Well Women Network

The Importance Of Early Detection With Breast Cancer

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In many cases ladies, the sooner a health problem is discovered, the more likely it is for you to have a better outcome or prognosis. This is certainly true of breast cancer. The earlier breast cancer is detected, the better the treatment and chance of a good outcome. The longer it has not been detected, the more chance it has to advance to the point where it can’t be treated effectively.

Let’s talk about some ways to detect breast cancer early.

Being breast cancer aware and checking your breasts once a month will help you establish a baseline of what is typical. Your breasts change throughout your monthly cycle, so check them a week before or week after your period. Report anything unusual to your medical provider.

Clinical breast examination
Your medical provider will have extensive experience in examining women for breast cancer. This exam should be part of your regular checkup. It might also be a part of a follow up visit with your medical provider to confirm what you think you might have found during a self-exam.

Mammography uses small amounts of radiation to scan the breasts to try to detect any cell abnormalities, cysts or tumors. It can be part of a regular well-woman routine, along with other diagnostic tests. Or it might be recommended in order to follow up on something that might have been found during a manual breast exam. The mammogram is still the gold standard for breast cancer detection.

Ultrasonography uses sound waves to bounce off the breast tissue. Any dense item such as a tumor will appear differently from the normal breast tissue. This usually is done alongside a mammogram when a lump is detected. Some women who don’t want a mammogram may request an ultrasound.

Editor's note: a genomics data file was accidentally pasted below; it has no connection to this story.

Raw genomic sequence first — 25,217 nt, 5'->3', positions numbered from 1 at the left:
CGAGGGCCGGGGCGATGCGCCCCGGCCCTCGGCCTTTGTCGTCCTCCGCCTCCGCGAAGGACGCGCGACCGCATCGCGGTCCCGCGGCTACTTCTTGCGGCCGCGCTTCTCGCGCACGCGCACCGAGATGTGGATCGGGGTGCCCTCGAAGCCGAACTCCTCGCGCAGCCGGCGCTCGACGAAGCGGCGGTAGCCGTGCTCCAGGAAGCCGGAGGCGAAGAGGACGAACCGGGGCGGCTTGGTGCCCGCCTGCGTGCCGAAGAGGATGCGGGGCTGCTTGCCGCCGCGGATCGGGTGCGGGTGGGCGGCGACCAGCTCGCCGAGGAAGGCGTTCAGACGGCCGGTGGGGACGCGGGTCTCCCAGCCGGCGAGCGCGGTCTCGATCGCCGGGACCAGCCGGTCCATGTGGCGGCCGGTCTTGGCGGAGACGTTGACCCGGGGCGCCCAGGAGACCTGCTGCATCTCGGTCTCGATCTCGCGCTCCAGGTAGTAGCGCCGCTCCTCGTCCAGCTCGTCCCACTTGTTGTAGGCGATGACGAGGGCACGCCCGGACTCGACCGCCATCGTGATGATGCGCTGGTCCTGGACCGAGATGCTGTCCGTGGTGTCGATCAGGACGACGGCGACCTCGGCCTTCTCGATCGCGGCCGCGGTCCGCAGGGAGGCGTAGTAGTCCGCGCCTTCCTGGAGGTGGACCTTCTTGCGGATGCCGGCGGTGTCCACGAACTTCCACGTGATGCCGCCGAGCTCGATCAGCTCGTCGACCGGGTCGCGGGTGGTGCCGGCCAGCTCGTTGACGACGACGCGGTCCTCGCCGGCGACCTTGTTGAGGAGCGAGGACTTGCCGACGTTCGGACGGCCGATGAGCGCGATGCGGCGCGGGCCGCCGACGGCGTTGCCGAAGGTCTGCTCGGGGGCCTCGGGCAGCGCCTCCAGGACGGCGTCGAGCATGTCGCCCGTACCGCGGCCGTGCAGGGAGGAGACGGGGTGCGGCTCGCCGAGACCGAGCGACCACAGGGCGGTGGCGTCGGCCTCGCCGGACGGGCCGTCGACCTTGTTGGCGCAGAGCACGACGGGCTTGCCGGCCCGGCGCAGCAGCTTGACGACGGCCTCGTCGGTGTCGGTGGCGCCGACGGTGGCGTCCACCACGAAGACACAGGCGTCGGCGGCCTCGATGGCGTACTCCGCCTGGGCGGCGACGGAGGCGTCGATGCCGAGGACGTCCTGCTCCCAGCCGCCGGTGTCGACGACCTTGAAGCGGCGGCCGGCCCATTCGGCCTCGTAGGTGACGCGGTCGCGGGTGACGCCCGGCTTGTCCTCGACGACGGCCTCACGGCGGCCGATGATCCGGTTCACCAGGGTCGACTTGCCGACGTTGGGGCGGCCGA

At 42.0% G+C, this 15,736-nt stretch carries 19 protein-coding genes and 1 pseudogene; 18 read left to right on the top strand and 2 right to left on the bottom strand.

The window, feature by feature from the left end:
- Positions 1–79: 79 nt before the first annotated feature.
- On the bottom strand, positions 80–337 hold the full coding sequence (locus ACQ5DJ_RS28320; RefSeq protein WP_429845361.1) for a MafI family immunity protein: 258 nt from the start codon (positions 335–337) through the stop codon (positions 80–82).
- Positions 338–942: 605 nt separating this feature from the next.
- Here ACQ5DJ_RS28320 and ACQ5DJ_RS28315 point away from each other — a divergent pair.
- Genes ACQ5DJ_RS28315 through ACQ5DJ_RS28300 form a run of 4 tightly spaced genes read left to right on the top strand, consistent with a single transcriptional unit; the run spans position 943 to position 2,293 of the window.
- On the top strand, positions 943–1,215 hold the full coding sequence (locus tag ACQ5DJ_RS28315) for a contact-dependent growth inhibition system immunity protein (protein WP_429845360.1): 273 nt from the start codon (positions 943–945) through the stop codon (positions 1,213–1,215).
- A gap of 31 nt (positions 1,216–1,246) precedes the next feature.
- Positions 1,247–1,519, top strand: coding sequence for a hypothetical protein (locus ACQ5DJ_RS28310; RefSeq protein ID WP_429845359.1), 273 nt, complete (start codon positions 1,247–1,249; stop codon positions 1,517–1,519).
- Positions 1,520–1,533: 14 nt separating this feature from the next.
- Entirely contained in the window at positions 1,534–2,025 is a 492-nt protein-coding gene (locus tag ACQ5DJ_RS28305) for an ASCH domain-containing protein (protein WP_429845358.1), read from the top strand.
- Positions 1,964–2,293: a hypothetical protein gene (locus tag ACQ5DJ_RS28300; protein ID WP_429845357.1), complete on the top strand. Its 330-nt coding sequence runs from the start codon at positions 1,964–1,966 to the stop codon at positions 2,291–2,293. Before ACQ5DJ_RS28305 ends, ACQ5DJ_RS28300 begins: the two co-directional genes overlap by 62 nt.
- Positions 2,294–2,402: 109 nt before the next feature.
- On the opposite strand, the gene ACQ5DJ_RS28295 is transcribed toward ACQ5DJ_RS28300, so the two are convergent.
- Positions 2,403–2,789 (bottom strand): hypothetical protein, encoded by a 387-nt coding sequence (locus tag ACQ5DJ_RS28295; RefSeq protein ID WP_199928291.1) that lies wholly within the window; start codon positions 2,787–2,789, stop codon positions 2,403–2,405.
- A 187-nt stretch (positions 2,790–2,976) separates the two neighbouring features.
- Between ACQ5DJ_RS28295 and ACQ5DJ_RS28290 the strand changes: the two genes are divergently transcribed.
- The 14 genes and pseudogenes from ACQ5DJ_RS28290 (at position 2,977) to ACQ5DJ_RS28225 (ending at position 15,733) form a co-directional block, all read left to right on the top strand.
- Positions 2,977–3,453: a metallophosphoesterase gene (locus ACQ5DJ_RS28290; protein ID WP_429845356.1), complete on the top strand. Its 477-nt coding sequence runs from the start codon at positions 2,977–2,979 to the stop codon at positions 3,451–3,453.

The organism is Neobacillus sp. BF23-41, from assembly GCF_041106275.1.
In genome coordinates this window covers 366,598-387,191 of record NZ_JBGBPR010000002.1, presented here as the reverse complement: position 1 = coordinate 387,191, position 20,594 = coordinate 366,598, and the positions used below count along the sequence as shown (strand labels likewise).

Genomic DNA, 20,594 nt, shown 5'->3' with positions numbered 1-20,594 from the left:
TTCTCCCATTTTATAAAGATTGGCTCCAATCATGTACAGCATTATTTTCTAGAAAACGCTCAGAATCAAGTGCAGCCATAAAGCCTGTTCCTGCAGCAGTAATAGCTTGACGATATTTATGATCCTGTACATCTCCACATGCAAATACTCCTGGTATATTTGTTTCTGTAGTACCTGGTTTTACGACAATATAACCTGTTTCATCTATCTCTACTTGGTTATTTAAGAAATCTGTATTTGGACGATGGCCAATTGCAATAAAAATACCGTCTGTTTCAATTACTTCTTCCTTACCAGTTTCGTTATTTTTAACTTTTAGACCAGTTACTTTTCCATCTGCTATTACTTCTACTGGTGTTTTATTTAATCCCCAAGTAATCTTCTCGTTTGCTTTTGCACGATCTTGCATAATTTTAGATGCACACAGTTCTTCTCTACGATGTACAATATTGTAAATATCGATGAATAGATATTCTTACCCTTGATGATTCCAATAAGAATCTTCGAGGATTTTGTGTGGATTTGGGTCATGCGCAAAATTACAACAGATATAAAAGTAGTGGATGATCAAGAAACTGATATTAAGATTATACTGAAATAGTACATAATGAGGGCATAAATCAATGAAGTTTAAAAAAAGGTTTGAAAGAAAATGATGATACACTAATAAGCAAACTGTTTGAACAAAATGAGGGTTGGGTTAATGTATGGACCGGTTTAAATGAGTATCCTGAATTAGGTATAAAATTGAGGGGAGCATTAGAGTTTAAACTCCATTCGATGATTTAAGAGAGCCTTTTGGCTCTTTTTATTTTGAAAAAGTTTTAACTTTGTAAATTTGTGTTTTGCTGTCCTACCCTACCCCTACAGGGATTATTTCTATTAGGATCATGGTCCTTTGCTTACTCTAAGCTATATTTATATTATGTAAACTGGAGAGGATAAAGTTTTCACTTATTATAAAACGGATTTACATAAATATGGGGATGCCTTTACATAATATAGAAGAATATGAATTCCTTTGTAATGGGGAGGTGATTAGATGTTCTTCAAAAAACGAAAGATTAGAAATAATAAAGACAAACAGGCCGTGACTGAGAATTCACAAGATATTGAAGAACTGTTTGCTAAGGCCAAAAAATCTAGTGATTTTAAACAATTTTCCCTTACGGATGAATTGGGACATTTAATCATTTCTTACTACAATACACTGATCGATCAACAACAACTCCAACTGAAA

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Thermography creates a heat profile of the breast. Tumors appear in different colors from the other parts of the breast. Thermography doesn’t involve any radiation to the breast. Some women prefer this. A mammogram is then ordered if something is found on a thermography.

MRI of the breast
MRI, that is, magnetic resonance imaging, uses a magnetic field to detect changes in the body such as tumors. Women who have very dense breast and a family history of breast cancer are usually candidates for this test.

Suspicious breast tissue will have a biopsy done to examine it under a microscope, this is  usually done by drawing out some of the breast tissue using a fine needle. This is called a fine needle aspiration. Depending on the results of the biopsy, other tests and further examinations will follow.

Genetic Blood tests
Women who meet a certain family history criteria may be eligible for The BRACA 1 and 2 blood test. If you have family history of breast cancer you will need to talk to your medical provider to see if you meet that criteria.

Lumpectomy or mastectomy
The breast surgeon may remove a lump if it is found. Not all lumps are cancerous and need to be removed. If it does have to be removed this is called a lumpectomy. If the tumor is too large the entire breast may have to be removed. This is called a mastectomy. The tumor will then be examined to determine the stage of the cancer.

In addition to the tumor, the breast surgeon might remove one or more lymph nodes from the chest and/or the underarm of the affected side to determine if the cancer has spread to these important parts of the immune system.

Ladies, most breast cancers are not painful, therefore if you have not been paying attention to your breast health, now is the time to start.